I work in a location where the children's services have repeatedly been rated inadequate. Surface alterations to systems and processes are made, yet nothing improves. Why? More to the point, why is that acceptable?

I'm not just getting at SS, many of the services for children fail them
and we need to ask ourselves how and why this is happening.

handcream Wed 31-Jul-13 18:18:46

I have heard the sad fact that after 5 it becomes difficult for a child to find a long term home. More reason then to have a drains up on why those children are left so long in the care of people who clearly dont know what they are doing.....

MrsKeithRichards Wed 31-Jul-13 17:50:41

Not as many as your think. There's a small window where a child is at their most adoptable. Again it is one of these things that's horrible to think about but the harsh truth is that once a child is over 5 the prospects of finding a long term placement diminishes rapidly.

ageofgrandillusion Wed 31-Jul-13 14:40:50

But foster is only temporary. How many go on for full adoption? And what are the outcomes for those that do? The handful of adopted people i have met in my lifetime have been fairly well rounded people.
Maybe the whole system needs changing so it is easier, and the criteria lowered, to remove children - permanently - from these scumball families.
Oh and mrsrichards - great last post wink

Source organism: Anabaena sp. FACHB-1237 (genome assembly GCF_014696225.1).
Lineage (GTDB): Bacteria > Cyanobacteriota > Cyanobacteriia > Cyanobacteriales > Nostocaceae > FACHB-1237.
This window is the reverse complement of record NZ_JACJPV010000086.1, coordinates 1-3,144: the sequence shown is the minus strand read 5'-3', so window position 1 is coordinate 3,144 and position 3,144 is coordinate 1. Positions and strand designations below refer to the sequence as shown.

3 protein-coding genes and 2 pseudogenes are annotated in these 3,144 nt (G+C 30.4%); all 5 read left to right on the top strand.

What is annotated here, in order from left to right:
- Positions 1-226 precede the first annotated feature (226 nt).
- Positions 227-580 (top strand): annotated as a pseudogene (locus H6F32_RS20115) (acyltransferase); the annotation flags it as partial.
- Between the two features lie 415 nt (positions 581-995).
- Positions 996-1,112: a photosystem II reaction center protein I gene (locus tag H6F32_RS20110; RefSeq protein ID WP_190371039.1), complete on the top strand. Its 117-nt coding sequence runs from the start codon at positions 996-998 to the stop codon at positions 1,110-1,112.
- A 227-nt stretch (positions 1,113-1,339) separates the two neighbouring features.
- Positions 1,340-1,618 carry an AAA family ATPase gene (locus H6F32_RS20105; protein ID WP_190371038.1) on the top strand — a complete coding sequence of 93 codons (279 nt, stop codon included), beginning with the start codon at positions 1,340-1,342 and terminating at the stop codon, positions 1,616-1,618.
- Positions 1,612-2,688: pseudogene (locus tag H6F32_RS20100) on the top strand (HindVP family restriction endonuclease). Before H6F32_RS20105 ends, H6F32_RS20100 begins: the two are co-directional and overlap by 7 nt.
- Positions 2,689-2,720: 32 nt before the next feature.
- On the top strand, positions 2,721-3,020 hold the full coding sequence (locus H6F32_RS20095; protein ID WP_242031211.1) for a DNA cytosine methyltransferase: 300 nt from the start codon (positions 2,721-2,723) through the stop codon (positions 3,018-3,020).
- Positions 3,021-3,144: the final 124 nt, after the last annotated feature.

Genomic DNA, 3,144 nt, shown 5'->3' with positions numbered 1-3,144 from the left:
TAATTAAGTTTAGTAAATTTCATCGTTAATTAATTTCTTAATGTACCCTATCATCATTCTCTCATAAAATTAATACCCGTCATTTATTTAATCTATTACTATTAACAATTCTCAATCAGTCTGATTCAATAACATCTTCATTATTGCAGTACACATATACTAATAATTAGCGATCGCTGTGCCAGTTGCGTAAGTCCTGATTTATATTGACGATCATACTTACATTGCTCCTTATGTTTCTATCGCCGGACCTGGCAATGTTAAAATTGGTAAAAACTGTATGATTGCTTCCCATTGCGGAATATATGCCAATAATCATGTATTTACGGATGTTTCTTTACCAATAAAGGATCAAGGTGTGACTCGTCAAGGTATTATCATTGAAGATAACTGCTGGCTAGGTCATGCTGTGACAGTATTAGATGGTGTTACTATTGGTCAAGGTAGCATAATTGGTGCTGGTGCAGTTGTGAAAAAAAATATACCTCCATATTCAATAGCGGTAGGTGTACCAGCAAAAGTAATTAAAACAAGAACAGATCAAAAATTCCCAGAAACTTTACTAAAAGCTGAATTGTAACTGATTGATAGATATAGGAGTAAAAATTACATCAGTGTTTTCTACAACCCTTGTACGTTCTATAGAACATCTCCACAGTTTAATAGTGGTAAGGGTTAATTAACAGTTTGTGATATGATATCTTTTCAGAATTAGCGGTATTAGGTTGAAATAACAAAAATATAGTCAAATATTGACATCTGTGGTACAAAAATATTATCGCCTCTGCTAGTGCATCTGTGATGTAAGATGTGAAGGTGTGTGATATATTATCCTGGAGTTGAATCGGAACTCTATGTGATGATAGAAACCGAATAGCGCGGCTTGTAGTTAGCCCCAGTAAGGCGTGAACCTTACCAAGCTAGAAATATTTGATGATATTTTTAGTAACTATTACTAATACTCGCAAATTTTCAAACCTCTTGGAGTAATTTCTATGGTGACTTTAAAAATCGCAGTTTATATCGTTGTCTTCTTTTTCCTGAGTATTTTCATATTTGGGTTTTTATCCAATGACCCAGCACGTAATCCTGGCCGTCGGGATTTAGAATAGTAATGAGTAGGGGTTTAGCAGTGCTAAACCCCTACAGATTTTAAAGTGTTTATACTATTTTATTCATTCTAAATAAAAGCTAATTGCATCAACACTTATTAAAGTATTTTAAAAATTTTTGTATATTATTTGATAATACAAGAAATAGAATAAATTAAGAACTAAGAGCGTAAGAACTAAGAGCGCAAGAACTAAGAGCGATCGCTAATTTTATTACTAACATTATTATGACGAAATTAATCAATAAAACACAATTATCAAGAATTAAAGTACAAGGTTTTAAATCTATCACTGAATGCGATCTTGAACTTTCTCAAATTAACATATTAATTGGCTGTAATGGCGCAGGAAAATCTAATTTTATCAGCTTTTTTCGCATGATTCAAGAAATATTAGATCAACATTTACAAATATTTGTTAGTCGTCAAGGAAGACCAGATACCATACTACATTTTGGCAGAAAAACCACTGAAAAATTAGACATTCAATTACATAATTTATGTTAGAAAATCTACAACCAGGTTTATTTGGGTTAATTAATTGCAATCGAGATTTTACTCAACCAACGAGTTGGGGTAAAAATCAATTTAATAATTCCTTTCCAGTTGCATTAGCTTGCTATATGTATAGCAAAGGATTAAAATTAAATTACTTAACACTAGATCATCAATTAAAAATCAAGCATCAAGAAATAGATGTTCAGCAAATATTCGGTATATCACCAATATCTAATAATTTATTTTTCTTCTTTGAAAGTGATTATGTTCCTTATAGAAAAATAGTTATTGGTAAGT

Davsmum Wed 31-Jul-13 13:06:47

Sorry - I haven't read all the thread - I just saw this.

I can't think of ANY excuse for treating a child like that.
The woman may have been stressed to her limits - and that language and way of communicating may be 'normal' in her family. Its ignorant and damaging.

Perhaps if enough people intervened or commented every time the silly woman does this, she may eventually get the message its not acceptable.
At least you confronted her in some way,.. I can't think of anything else you could have done in those circumstances.

MrsKeithRichards Wed 31-Jul-13 13:01:11

Difference is I know know what I'm talking about.

Goldenbear Wed 31-Jul-13 11:39:58

Yes exactly and this is why cries of 'go and retrain as a Social Worker if you think you can do a better job' are not the answer. If you want to have an impact you need to be influential in making policy and applying it to change a whole generation of thinking. Fundamental changes at a political and societal level are the only solutions.

EhricLovesTeamQhuay Wed 31-Jul-13 11:33:05